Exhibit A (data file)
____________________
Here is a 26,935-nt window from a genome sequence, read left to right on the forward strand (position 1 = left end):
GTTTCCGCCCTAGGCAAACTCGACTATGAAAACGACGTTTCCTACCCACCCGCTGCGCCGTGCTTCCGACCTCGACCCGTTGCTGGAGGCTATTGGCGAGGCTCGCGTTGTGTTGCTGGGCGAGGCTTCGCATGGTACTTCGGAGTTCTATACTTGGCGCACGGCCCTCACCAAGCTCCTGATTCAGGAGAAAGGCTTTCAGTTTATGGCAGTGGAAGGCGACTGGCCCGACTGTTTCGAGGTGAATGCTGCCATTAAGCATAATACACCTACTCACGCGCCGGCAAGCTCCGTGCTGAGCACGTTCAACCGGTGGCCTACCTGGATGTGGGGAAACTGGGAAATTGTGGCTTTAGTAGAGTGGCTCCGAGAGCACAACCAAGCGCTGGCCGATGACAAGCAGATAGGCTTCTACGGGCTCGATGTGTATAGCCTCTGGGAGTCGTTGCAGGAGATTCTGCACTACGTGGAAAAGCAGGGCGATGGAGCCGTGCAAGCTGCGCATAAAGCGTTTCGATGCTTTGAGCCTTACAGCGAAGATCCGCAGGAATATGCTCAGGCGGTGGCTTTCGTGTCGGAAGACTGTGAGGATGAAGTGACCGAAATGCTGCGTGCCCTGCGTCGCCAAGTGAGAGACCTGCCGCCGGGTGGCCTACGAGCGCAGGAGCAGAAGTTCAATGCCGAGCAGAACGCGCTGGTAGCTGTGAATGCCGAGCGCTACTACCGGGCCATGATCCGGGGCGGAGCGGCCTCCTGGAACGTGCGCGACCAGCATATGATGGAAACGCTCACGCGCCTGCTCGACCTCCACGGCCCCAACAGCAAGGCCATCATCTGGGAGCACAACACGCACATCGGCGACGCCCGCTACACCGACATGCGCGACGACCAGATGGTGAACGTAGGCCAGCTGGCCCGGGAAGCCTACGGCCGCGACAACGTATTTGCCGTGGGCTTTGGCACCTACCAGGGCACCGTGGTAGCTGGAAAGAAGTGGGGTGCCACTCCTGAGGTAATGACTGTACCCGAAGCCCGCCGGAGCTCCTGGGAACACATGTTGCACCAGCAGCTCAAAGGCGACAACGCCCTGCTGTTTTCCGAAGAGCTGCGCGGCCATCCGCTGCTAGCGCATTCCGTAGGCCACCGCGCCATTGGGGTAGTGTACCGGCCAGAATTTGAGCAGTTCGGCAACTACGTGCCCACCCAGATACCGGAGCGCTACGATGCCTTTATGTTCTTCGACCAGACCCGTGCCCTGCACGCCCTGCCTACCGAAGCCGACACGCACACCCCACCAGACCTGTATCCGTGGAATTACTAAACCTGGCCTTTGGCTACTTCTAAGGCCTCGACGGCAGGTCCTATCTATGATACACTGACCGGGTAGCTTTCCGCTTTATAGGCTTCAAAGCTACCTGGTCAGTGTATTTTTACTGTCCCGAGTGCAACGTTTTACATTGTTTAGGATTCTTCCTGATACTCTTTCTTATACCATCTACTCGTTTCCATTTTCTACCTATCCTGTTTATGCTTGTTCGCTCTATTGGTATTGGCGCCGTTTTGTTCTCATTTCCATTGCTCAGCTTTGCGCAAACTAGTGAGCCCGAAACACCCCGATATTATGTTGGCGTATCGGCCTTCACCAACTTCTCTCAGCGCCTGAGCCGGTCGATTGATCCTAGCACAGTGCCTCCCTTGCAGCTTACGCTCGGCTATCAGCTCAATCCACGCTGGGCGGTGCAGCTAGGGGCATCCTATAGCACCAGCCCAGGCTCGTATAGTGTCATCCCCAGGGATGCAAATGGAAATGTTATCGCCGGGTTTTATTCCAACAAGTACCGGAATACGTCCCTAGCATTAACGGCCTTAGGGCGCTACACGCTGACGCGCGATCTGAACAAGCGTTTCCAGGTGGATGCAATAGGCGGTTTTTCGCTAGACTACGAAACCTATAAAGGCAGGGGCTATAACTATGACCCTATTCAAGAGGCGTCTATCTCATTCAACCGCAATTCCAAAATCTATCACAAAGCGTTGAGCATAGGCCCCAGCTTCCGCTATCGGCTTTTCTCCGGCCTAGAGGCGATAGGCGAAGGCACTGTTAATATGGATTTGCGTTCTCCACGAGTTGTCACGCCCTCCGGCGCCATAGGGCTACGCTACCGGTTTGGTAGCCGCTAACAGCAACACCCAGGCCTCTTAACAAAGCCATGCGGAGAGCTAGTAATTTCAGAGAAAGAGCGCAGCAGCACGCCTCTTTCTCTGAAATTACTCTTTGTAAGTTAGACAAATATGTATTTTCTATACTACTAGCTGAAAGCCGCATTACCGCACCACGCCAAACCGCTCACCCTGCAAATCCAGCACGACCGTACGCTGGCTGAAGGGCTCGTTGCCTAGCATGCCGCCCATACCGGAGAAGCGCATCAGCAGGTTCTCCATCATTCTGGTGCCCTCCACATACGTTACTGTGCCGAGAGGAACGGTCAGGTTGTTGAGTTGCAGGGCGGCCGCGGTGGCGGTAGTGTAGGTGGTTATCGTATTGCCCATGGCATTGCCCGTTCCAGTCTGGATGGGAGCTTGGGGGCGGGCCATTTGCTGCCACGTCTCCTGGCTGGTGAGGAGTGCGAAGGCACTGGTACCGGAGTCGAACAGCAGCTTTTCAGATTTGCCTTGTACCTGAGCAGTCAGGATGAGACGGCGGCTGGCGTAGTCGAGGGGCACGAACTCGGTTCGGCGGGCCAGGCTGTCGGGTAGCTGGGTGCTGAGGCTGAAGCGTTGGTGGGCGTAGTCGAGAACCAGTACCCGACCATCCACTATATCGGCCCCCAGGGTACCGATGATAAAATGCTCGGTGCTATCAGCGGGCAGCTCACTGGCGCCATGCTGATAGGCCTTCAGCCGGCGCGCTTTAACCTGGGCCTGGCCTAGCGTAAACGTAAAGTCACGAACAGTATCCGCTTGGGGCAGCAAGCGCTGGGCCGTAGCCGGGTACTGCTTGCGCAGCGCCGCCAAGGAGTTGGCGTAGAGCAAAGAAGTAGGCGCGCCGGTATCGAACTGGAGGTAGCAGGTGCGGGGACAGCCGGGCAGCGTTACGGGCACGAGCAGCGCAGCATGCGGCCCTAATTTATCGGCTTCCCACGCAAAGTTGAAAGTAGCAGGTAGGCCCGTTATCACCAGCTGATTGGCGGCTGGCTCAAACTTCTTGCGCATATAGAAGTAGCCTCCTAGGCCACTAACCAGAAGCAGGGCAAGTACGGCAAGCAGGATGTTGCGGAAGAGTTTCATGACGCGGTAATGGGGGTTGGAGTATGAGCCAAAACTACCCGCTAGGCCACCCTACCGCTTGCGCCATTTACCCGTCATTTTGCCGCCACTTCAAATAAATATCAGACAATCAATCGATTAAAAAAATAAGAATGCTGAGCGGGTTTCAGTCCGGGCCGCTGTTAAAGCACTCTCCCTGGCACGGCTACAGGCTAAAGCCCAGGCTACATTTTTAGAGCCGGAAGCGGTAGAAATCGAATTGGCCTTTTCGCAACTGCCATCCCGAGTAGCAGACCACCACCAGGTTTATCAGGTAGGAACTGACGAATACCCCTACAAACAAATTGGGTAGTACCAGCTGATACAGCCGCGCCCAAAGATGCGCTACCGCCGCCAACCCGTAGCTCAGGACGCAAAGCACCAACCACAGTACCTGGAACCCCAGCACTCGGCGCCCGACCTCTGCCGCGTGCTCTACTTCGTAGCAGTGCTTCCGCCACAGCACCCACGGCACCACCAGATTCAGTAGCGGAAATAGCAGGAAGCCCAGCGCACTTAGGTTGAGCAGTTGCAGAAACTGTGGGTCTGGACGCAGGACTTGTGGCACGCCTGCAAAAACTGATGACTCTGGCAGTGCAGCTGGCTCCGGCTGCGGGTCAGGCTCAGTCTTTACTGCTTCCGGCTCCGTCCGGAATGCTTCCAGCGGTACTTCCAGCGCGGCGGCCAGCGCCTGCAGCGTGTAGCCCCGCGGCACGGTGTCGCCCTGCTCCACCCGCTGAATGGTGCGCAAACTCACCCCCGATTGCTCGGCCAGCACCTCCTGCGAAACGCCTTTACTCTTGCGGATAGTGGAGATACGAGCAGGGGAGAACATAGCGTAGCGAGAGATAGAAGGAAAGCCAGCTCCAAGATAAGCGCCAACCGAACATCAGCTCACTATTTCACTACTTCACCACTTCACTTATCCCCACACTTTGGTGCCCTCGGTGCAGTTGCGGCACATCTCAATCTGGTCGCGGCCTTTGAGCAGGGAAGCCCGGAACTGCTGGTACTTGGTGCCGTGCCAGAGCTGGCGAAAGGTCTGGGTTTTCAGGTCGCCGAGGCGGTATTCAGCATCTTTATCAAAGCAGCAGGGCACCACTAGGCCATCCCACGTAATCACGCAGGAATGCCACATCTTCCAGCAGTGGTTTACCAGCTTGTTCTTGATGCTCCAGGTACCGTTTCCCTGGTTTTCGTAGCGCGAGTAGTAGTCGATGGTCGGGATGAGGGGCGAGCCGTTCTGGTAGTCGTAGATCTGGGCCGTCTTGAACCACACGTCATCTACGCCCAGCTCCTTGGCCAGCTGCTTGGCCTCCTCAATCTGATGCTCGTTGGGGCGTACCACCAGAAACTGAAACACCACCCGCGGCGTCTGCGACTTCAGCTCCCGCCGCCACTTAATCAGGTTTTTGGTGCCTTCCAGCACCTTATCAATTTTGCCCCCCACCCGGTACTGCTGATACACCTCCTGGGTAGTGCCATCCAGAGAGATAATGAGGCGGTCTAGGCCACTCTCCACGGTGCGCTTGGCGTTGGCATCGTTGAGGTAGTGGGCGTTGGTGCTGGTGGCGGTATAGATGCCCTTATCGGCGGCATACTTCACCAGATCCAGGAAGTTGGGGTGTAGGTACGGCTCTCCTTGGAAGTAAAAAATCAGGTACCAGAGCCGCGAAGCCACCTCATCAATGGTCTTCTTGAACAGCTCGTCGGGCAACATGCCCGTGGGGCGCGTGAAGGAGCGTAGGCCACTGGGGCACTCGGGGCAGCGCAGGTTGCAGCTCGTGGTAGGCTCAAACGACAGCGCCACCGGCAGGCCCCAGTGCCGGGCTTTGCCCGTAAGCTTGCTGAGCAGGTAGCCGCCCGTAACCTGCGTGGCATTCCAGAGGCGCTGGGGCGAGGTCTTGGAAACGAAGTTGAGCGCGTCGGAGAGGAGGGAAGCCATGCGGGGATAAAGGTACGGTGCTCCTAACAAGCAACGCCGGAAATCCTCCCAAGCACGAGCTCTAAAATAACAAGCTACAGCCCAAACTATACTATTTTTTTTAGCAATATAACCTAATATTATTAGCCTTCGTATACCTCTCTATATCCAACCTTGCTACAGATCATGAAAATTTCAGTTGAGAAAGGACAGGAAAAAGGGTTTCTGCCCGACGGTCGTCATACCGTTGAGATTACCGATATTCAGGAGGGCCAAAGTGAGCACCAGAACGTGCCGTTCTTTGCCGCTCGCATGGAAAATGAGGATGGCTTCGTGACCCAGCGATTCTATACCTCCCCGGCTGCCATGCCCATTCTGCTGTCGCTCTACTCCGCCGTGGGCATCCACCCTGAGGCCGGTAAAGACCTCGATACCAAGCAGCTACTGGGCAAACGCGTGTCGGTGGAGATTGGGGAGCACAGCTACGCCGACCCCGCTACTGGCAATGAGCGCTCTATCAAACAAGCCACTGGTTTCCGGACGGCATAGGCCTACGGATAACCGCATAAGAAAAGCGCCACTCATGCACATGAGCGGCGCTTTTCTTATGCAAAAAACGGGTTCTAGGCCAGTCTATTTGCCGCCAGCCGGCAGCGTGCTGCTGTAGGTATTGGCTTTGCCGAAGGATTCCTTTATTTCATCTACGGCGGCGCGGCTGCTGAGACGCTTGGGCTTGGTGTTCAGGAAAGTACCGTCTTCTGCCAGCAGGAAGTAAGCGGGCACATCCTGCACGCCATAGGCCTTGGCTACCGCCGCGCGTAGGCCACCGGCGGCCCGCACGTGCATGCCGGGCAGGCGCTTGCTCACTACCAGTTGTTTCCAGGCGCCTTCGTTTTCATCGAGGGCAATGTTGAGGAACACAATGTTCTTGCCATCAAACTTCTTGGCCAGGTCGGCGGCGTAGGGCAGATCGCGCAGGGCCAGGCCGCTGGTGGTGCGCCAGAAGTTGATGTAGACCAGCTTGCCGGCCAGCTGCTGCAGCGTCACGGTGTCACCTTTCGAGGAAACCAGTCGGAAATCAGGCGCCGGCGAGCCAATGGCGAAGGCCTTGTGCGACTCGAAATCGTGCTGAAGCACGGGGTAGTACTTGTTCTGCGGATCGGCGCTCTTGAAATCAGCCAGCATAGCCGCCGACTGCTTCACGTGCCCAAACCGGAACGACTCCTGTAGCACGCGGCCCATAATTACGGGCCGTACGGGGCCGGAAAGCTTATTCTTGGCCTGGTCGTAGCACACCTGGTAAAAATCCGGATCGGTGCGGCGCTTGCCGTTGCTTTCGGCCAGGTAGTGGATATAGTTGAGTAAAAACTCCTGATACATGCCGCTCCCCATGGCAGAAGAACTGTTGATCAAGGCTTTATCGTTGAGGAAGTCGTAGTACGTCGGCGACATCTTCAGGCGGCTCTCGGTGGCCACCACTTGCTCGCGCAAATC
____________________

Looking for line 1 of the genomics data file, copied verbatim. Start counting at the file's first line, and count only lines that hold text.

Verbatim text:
Here is a 26,935-nt window from a genome sequence, read left to right on the forward strand (position 1 = left end):